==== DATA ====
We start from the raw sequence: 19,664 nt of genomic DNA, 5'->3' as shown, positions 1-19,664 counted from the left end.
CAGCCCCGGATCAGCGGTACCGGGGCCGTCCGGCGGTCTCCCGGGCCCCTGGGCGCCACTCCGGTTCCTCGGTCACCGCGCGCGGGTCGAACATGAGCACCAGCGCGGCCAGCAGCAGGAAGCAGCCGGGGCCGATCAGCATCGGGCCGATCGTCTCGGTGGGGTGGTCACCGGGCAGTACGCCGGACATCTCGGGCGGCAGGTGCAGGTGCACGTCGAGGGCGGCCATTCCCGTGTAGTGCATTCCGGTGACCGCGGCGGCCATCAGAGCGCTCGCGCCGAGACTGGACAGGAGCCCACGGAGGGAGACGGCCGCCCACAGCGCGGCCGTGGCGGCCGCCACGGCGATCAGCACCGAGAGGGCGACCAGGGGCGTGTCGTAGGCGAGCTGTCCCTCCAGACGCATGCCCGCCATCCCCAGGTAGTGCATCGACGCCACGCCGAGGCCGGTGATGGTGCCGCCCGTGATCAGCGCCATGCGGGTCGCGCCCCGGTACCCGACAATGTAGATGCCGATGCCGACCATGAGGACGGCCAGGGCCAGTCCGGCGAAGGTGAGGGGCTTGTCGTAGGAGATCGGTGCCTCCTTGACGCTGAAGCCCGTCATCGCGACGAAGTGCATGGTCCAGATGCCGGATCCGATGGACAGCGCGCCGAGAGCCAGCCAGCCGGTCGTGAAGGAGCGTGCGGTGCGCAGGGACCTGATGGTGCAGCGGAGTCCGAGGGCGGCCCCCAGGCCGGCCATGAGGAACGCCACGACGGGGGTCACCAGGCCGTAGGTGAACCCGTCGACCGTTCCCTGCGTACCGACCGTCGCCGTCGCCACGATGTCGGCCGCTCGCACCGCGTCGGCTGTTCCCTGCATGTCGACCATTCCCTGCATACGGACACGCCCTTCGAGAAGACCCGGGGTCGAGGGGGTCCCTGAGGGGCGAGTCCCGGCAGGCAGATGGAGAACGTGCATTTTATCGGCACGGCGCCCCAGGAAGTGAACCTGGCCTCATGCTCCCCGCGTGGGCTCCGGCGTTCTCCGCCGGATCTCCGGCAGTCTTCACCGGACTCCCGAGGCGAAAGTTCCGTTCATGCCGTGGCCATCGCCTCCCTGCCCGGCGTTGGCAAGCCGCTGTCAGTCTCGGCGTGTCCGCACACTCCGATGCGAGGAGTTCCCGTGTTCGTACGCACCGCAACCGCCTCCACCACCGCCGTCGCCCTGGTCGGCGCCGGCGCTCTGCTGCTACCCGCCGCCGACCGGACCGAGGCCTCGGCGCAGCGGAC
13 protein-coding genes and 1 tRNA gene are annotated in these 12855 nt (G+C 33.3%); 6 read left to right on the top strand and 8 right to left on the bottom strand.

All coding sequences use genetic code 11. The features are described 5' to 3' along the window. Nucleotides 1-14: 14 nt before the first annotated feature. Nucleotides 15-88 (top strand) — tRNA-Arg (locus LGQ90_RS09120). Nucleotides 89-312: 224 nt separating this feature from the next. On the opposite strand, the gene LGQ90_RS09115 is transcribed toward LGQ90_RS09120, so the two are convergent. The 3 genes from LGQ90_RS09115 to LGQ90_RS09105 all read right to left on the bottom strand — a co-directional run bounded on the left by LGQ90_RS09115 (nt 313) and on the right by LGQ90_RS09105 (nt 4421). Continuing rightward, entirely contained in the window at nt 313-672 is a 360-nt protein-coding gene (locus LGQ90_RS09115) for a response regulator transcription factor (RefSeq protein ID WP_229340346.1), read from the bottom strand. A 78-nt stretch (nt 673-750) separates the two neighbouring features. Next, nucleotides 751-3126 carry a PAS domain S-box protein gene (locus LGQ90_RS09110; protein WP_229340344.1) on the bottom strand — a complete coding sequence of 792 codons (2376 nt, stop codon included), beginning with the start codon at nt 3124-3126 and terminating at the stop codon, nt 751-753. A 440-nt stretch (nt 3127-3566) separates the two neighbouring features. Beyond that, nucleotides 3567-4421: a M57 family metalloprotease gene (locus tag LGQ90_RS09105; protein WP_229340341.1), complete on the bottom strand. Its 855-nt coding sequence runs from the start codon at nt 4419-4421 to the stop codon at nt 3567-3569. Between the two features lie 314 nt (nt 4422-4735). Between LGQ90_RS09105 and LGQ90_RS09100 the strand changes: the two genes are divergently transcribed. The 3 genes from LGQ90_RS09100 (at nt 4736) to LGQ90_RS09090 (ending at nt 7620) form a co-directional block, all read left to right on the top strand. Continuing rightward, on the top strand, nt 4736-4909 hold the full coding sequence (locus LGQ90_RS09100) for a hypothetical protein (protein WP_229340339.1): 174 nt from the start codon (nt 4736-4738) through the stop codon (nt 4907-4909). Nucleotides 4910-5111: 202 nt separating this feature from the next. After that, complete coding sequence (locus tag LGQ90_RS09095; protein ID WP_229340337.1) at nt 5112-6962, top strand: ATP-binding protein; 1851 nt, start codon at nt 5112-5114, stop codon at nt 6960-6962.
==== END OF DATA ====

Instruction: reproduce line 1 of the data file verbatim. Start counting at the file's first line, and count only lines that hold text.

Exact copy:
We start from the raw sequence: 19,664 nt of genomic DNA, 5'->3' as shown, positions 1-19,664 counted from the left end.